He first put one toe out the door, then backed up a few steps and finally Jose Figueroa lunged forward with both feet through the front entrance of the church that had protected him from deportation for the last two years.
The asylum seeker from El Salvador sobbed joyously in the embrace of his wife and then pumped his fists in victory outside Walnut Grove Lutheran Church in Langley, B.C.
"Finally, finally I am free," he exclaimed on Wednesday to cheers by dozens of supporters who wept along with the man before spontaneously launching into a round of Happy Birthday.
Figueroa left the church sanctuary on his 49th birthday after gaining an exemption on Monday to stay in Canada on humanitarian and compassionate grounds from Immigration Minister John McCallum.
In July 2014, he won a judicial review from Federal Court that ordered his case be examined again by immigration officials. But it wasn't until the new Liberal minister intervened this month that he was granted freedom.
Figueroa was declared inadmissible to Canada in May 2010, despite having lived in B.C. with his family since 1997. An arrest warrant was issued by the Canada Border Services Agency in October 2013, prompting him to take sanctuary.
Standing outside the church on Wednesday, Figueroa beamed and spun around to nod at the cross atop the building. He then addressed members of the congregation that have supported him throughout his ordeal.
"This is a big experience that needs to be shared, not only with you guys but with all of Canada," said Figueroa, who was wearing a red T-shirt emblazoned with a large maple leaf.
"Canada has to recover the place that we always had. It's a country that shows compassion and that compassion has to be shown to everyone, no matter where they are coming from."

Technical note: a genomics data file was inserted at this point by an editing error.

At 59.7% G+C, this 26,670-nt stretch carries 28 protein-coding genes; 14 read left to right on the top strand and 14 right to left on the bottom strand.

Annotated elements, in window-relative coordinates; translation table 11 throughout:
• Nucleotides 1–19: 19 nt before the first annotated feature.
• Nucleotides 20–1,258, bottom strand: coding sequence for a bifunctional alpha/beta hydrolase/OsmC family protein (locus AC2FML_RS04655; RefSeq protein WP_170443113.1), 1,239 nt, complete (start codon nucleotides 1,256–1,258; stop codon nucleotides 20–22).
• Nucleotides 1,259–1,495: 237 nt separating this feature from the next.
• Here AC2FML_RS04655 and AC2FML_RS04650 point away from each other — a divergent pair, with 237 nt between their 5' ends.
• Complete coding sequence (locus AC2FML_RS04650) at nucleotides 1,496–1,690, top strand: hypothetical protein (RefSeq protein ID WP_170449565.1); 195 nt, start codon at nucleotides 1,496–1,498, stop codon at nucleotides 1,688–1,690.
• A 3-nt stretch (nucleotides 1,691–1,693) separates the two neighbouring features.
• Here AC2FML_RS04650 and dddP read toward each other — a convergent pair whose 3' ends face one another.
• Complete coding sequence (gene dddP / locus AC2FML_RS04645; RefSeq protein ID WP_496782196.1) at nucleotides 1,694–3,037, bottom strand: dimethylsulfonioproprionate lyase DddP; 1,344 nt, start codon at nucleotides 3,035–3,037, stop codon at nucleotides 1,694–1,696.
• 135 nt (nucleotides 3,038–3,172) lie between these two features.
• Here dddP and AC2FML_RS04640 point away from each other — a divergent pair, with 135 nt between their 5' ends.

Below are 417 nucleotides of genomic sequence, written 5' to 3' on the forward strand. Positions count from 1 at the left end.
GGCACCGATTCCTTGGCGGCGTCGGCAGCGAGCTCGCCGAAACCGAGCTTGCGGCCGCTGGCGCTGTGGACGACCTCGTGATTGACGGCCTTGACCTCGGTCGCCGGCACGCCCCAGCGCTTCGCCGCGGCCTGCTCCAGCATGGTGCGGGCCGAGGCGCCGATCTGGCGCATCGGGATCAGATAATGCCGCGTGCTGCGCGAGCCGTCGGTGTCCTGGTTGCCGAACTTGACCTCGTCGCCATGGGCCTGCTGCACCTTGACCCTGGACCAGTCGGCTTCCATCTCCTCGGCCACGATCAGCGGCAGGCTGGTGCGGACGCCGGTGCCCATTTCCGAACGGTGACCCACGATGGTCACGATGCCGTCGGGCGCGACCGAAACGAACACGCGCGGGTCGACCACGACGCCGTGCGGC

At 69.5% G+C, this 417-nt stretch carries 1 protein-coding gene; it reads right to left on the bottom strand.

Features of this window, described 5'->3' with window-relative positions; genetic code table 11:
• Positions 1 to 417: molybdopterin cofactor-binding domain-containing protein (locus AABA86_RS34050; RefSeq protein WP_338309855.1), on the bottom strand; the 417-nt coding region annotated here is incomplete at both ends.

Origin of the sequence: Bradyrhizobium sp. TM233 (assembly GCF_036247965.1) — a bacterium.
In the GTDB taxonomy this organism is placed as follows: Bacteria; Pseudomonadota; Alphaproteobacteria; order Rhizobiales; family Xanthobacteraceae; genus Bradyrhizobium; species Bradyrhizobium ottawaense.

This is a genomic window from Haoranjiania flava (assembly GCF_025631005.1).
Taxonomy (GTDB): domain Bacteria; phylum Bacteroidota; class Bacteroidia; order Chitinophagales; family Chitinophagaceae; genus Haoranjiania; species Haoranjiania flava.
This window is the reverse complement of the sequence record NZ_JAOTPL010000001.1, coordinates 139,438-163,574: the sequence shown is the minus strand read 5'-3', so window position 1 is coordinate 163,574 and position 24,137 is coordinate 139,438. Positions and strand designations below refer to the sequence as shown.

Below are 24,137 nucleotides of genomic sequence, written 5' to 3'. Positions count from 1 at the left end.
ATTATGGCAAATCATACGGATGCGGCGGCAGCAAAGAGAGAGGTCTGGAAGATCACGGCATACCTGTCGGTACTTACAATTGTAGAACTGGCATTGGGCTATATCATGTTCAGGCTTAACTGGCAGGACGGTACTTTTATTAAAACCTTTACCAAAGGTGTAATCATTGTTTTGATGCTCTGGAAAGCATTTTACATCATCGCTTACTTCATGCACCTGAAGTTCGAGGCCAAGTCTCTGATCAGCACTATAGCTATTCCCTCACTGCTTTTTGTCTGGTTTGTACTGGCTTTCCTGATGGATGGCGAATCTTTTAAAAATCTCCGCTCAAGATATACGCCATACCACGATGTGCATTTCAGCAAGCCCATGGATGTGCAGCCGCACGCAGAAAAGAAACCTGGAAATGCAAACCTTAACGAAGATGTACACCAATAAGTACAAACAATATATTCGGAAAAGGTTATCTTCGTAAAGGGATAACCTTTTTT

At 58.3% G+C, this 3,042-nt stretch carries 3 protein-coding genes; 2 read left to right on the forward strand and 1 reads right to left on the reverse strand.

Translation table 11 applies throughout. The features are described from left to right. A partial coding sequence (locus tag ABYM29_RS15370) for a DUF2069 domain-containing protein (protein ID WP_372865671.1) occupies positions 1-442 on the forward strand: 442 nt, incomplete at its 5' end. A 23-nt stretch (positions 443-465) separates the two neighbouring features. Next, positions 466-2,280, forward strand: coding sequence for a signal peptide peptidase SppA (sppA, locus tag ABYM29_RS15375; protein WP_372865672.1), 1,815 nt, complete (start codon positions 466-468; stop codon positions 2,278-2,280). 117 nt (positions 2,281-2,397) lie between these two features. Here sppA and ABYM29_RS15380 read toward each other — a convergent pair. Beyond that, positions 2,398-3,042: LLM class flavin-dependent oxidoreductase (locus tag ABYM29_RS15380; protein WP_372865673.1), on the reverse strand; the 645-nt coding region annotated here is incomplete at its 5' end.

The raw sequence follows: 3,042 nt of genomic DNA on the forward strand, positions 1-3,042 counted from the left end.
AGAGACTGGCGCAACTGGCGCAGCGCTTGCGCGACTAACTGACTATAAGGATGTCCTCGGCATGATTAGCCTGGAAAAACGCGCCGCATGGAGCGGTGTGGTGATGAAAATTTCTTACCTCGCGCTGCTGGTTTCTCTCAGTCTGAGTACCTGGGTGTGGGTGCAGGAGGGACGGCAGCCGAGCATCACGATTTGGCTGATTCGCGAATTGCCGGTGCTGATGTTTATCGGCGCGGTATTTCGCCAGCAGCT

He said his first plan upon leaving would be to pay a surprise visit to Rodney Watson, a former American soldier who took sanctuary in a Vancouver church six years ago.
Figueroa said he wanted to bring hope to Watson, who was ordered deported in 2009 and is facing military imprisonment for refusing a second deployment to Iraq as a war resister.
He then gestured to a stoic mother and her two red-eyed teenage sons, who were standing just behind him inside the sliding door enclosure of the church. The Juhasz family from Hungary took refuge in the same church in December 2014 and have yet to resolve their status.
"Let's everyone gather together and find a solution for them as well," Figueroa implored.
Figueroa must now complete the process to get his permanent residency documents, a task his former lawyer Peter Edelmann expects to go smoothly. He said the case was "absurd" from the beginning.
"Unfortunately what's happened ... is you have (immigration) officers who've been given a big hammer. They run around and everything starts to look like a nail. Jose go caught up in that," he said in an interview.
"He was a student organizer for a broad-based civil rights movement in a country that was in the throes of a very, very brutal dictatorship."
Figueroa, a father of three, plans to study for the LSAT law exam and hopes to gain expertise to help other refugees.
His 18-year-old son, who has autism, said he hopes his dad will use his spare time to play video games with him. He also wants his dad to teach him how to drive.
"Life was hard when I didn't have my dad to support me," Jose Jr. said in an interview. "Deep down I just love him.
Figueroa and his wife escaped to Canada in 1997 after he received death threats in El Salvador. He had supported a popular resistance against a U.S.-backed military regime that terrorized the people during a civil war in the 1980s.
He was denied asylum by federal immigration officials who decided his membership in the rebel group, called the FMLN, had links to terrorism. A Federal Court judge called that decision "unreasonable" and found he was a non-combatant political activist trying to motivate university students to achieve democratic reform.
El Salvador voted the FMLN into power in 2009 and it has diplomatic relations with Canada.